> This seems like a really hand-wavy rationalization of an operation that
> can only really be described as an incorrect timezone conversion.

Perhaps you missed that "as_utc -= ofs" is _also_ needed to implement
timeline arithmetic?  In fact, it's not _necessary_ to get the effect
of classic arithmetic.  It is necessary to implement timeline
arithmetic:  zones are defined as offsets from UTC, and doing POSIX
timestamp arithmetic _requires_ converting to UTC first.  How else are
you going to do that, other than by subtracting the zone's UTC offset
to convert to UTC?

> Of course that incorrect timezone conversion operation is useful for
> implementing classic arithmetic in the way you've implemented it, but
> taken out of that context it's just an incorrect conversion.

Nonsense:  it is exactly the conversion "you" need at the start to
correctly convert to UTC in Model A.  Unless you do that first, you
can't use "POSIX timestamp arithmetic" at all.

> The reason you _need_ that incorrect conversion is because for some
> reason you're really wanting to do your arithmetic in terms of POSIX
> timestamps

I needed it for two reasons.  First, to implement timeline arithmetic
using POSIX timestamps (a problem you seem to wish away by viewing the
labels you want as being _inherently_ attached to the POSIX timestamp
number line - but they're not - the only labels defined by POSIX are
to and from the propleptic Gregorian calendar viewed in UTC).  Second,
to address your:

>>>> Classic arithmetic may be many things, but the one thing it definitively is
>>>> _not_ is "arithmetic on POSIX timestamps."

> (which are defined as being in UTC), but you don't _really_
> want correct conversion to UTC and back (because if you do that, you'll
> get timeline arithmetic).

As above, it's really Model A that needs that conversion.  Model B can
live without it (and, in the actual Python implementation of classic
arithmetic, doesn't bother with conversion on either end).

As to "correct" conversion, that depends on which model you intend to
implement.  The "right" conversion at the end is "wrong" for the other

>> But it's no problem for Guido ;-)  We just set the hands on a UTC
>> clock to match the local clock, then move the hands on the UTC clock
>> by the amount the local clock is "ahead of" or "behind" UTC.  In that
>> way you can indeed picture the operation as being entirely "in UTC".

> Sure, you can, if you're motivated enough :-)

>> 2. This would be a foolish _implementation_ of classic arithmetic, but
>> not for semantic reasons.  It's just grossly inefficient.  Stare at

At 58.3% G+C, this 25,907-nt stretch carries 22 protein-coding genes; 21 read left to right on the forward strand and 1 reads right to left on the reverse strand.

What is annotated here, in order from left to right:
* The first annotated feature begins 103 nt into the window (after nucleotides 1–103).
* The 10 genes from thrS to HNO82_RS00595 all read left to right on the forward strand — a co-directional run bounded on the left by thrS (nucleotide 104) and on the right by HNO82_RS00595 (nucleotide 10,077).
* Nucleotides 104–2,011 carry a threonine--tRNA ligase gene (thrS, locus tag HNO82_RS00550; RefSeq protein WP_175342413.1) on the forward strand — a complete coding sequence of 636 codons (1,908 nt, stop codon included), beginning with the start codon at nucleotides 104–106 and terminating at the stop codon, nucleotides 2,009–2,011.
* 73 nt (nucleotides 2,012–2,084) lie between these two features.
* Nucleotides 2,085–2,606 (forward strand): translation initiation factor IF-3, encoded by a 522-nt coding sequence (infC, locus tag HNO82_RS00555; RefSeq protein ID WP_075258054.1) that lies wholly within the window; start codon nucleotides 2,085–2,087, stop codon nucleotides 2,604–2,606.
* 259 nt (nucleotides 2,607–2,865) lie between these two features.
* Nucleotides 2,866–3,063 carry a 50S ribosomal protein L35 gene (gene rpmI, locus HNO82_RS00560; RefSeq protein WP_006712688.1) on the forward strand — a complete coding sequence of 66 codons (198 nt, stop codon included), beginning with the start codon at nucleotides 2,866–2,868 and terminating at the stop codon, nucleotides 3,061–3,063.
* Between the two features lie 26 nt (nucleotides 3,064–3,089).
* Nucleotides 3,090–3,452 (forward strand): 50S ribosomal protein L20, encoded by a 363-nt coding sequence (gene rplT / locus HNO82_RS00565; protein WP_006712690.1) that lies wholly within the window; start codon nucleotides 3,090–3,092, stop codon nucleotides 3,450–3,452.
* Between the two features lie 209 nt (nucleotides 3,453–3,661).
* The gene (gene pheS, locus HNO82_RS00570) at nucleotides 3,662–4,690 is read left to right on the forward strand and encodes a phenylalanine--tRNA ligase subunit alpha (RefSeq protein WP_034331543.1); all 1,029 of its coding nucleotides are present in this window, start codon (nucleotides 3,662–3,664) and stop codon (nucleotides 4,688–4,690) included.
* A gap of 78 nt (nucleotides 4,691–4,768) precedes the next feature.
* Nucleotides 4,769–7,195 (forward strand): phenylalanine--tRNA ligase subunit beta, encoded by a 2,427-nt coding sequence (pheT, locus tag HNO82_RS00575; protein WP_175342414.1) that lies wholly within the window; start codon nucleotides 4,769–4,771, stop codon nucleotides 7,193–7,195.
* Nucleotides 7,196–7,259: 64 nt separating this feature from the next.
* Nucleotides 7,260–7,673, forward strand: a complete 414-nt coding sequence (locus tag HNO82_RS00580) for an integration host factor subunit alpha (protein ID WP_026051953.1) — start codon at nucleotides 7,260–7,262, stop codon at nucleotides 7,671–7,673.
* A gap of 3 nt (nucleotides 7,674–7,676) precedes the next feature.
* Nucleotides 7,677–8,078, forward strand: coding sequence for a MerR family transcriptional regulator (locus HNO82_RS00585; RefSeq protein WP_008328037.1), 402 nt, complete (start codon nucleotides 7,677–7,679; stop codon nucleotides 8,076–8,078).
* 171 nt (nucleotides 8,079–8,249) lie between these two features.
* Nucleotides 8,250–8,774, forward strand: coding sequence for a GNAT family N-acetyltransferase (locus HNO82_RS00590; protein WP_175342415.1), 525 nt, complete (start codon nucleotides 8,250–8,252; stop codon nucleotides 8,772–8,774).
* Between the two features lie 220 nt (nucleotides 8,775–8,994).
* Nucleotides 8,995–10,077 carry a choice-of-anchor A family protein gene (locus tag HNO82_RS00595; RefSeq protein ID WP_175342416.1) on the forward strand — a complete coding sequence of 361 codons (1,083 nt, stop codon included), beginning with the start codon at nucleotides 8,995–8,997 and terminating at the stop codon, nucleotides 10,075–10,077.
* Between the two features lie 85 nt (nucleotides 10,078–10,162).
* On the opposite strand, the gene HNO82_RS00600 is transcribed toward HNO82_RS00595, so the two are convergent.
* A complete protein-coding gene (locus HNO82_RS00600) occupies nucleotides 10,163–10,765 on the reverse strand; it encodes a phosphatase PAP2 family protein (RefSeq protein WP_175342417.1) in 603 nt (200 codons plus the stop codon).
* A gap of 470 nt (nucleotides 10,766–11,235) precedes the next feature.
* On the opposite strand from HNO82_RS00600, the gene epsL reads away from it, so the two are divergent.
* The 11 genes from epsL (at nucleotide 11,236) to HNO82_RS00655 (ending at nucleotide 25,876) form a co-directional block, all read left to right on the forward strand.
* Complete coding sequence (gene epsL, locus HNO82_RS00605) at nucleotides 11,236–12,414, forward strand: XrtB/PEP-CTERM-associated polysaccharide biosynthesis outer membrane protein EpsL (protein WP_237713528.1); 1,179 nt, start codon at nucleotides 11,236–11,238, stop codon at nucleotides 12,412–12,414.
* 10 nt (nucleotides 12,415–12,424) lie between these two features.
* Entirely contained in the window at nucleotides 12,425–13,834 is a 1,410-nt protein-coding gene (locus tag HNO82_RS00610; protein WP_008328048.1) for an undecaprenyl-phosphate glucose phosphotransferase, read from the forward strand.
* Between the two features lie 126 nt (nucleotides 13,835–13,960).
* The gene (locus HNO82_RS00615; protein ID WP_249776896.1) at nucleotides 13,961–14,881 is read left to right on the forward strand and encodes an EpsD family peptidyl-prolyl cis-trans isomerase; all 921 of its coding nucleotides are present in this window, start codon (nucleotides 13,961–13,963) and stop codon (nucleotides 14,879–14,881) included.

>> the code, and in the classic case it subtracts the UTC offset at first
>> only to add the same offset back later.  Those cancel out, so there's
>> no _semantic_ need to do either..  It's only excessive concern for
>> theoretical purity that could stop one from spelling it as
>>     return dt + td
>> from the start.  That's technically absurd, since it's doing POSIX
>> timestamp arithmetic on a timestamp that's _not_ a UTC seconds count.
>> Its only virtue is that it gets the same answer far faster ;-)

> I actually think this implementation would be _less_ technically absurd.
> I'm not sure why you'd insist that any arithmetic on a count of seconds
> must be "POSIX timestamp arithmetic."

Because I was addressing _your_ claims about POSIX timestamp arithmetic, like:

>>>> Classic arithmetic may be many things, but the one thing it definitively is
>>>> _not_ is "arithmetic on POSIX timestamps."

To address that specific claim, I stuck solely to "arithmetic on POSIX

> In this case you're just doing integer arithmetic on a naive count of seconds
> since some point in the local timezone clock, rather than on a count of
> seconds in UTC. That's a much more natural way to view classic arithmetic,
>:and also happens to be the way datetime actually does it (where "some
> point" is datetime(1, 1, 1)).

It can be viewed either way.  A count of microseconds since 0001-01-01
00:00:00 0.0 is certainly more natural given knowledge of Python
internals, but it's just a linear transformation between that notion
and viewing it as a POSIX timestamp instead.  As shown before, that's
why "by hand" code to convert a UTC datetime to or from a POSIX
timestamp (either integer or floating) is so trivial to write.